@thhq theory and practice relate. Particularly in the contemporary industrial world it is reasonable to say eating a ton of fish has drawbacks given what we know in theory. Yeah I agree levels of toxins are very variable etc and is difficult to know in practice, as it is for many things. Hence why not eating a huge amount of things where there are known (theoretical) drawbacks is prudent.

Medium avatar

(10611)

on March 24, 2013
at 02:10 AM

Constipation for one. Also I don't find fish all that filling, especially steamed or boiled whitefish. Cooking in fat or cream, or with bacon, helps a lot.

Medium avatar

(10611)

on March 24, 2013
at 01:49 AM

Too much, CD. Far out.

Medium avatar

(10611)

on March 24, 2013
at 01:47 AM

I think it'd take years to see anything negative from that. Besides, you're doing it for the upside not the downside.

Medium avatar

(10611)

on March 24, 2013
at 01:44 AM

Ah crowbar you forget the magic powers of krill oil. Omega 3 on steroids according to the guy on the infomercial.

194d8e8140425057fe06202e1e5822a7

(3979)

on March 24, 2013
at 01:24 AM

What are the symptoms of eating too much fish??

59fa7cd87fb9d669adf21e5cf3e7ada5

on March 23, 2013
at 09:45 PM

I have a cousin who developed gills from eating too much fish.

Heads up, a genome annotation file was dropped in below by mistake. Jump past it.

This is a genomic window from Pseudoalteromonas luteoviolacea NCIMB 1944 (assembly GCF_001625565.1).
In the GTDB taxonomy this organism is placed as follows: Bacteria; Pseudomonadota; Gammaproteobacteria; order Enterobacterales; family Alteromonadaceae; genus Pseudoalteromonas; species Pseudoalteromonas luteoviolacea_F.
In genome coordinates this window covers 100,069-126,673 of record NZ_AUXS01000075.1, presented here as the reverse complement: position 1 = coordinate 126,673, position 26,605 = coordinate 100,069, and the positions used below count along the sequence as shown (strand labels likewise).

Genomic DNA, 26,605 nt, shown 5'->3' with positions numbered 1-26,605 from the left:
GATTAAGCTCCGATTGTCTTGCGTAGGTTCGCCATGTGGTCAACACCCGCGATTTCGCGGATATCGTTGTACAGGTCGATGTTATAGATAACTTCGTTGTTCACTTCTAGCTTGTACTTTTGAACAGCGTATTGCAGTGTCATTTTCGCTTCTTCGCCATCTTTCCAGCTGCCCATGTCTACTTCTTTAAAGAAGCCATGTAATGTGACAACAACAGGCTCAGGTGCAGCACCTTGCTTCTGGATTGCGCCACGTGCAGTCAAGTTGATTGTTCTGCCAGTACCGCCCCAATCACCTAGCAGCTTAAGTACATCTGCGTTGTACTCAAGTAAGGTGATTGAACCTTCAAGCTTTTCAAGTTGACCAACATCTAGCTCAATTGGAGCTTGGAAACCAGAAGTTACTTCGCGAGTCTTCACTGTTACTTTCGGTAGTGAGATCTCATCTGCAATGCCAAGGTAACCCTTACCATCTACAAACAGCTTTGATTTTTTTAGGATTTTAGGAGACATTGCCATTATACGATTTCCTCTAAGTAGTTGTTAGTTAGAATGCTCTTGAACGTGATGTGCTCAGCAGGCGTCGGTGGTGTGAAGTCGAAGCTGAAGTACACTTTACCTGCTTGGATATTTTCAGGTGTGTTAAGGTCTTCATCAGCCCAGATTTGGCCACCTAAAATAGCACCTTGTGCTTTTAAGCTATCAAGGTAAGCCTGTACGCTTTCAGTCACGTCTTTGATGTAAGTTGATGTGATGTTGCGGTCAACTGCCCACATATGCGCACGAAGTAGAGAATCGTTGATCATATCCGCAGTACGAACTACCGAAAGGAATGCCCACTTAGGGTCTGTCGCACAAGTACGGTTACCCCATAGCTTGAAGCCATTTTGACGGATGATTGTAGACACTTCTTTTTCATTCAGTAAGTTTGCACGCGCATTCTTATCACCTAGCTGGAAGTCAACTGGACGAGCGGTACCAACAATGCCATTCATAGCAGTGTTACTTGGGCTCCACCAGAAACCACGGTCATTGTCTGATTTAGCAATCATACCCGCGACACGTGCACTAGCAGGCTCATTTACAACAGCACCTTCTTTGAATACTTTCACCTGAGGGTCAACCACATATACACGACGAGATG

61f9349ad28e3c42d1cec58ba4825a7d

(10490)

on March 23, 2013
at 07:50 PM

Yeah, the "can I eat only fat?" and "is a diet of just squirrel and celery ok?" questions.

Cc3ce03985eac5ebcbb95fc2329f13b0

(7370)

on March 23, 2013
at 07:48 PM

Well, most whales eat krill, which would limit their exposure, as they get it from ingesting the fat of prey. Not much fat on krill. And there are many articles about high mercury levels in dolphins that are eaten http://www.guardian.co.uk/world/2010/may/09/dolphin-meat-mercury-levels-japan

Medium avatar

(10611)

on March 23, 2013
at 04:34 PM

Some people turn restrictive diets into OCD's. I'm obsessive too, but I picked my battle on weight maintenance instead of food avoidance. My problem is with the all-powerful scale.

32f5749fa6cf7adbeb0b0b031ba82b46

(41747)

on March 23, 2013
at 02:39 PM

Loads of folks eat highly restrictive repetitive paleo diets... I wager some of the folks who are worried about excess fish consumption.

96440612cf0fcf366bf5ad8f776fca84

(19463)

on March 23, 2013
at 02:22 PM

We also eat bison, lamb, pork, chicken, duck, fish, eggs, shellfish. Almost no one gorges on beef alone.

Medium avatar

(10611)

on March 23, 2013
at 01:51 PM

In theory yes, in reality who knows. I know that for oysters cadmium is a real concern for high consumers. The same concern with high consumption surrounds freshwater fish in dioxin-rich streams (natural and man-made).

3ce6a0d24be025e2f2af534545bdd1d7